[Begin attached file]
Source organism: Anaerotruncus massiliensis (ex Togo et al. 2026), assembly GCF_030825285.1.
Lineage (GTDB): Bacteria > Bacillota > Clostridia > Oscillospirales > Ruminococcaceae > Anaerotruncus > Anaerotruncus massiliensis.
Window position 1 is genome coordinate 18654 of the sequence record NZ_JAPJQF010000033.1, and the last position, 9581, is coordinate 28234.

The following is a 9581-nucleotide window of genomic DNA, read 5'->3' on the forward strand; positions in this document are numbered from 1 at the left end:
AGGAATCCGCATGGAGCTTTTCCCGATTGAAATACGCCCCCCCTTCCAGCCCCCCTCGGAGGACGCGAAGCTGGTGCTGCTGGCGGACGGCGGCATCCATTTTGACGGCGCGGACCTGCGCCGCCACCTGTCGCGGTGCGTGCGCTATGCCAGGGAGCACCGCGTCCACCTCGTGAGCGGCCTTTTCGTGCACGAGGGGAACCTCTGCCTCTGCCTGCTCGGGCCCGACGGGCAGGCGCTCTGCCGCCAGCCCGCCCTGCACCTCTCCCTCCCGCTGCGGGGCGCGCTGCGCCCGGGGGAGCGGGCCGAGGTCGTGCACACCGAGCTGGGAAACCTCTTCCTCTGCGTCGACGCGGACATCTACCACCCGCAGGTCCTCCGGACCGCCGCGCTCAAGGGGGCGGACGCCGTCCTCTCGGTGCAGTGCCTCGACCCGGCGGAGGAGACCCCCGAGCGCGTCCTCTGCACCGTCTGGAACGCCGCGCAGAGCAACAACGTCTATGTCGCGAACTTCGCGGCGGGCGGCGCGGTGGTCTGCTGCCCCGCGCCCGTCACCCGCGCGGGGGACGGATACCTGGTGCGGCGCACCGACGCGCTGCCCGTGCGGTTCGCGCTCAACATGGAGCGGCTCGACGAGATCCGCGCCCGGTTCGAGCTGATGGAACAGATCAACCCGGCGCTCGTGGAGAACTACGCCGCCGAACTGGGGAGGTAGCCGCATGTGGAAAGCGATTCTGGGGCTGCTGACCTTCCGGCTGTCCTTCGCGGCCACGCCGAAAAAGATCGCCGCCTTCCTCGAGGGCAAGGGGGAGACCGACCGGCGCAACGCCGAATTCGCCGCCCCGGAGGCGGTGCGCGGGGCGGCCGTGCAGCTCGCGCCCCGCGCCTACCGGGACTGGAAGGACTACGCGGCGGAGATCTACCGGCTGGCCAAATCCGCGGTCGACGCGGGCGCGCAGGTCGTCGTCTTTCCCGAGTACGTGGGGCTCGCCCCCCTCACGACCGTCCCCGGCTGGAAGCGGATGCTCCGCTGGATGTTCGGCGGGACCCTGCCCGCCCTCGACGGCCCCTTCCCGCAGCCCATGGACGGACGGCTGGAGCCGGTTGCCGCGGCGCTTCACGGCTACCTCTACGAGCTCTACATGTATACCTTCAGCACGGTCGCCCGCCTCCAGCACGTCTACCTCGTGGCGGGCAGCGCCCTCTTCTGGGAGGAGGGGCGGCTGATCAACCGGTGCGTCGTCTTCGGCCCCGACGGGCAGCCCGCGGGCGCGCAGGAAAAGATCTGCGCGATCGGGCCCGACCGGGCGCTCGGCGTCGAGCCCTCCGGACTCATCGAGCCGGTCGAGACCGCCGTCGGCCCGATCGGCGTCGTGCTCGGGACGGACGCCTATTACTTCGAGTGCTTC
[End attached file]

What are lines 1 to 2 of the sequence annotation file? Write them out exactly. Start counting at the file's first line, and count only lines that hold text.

Source organism: Anaerotruncus massiliensis (ex Togo et al. 2026), assembly GCF_030825285.1.
Lineage (GTDB): Bacteria > Bacillota > Clostridia > Oscillospirales > Ruminococcaceae > Anaerotruncus > Anaerotruncus massiliensis.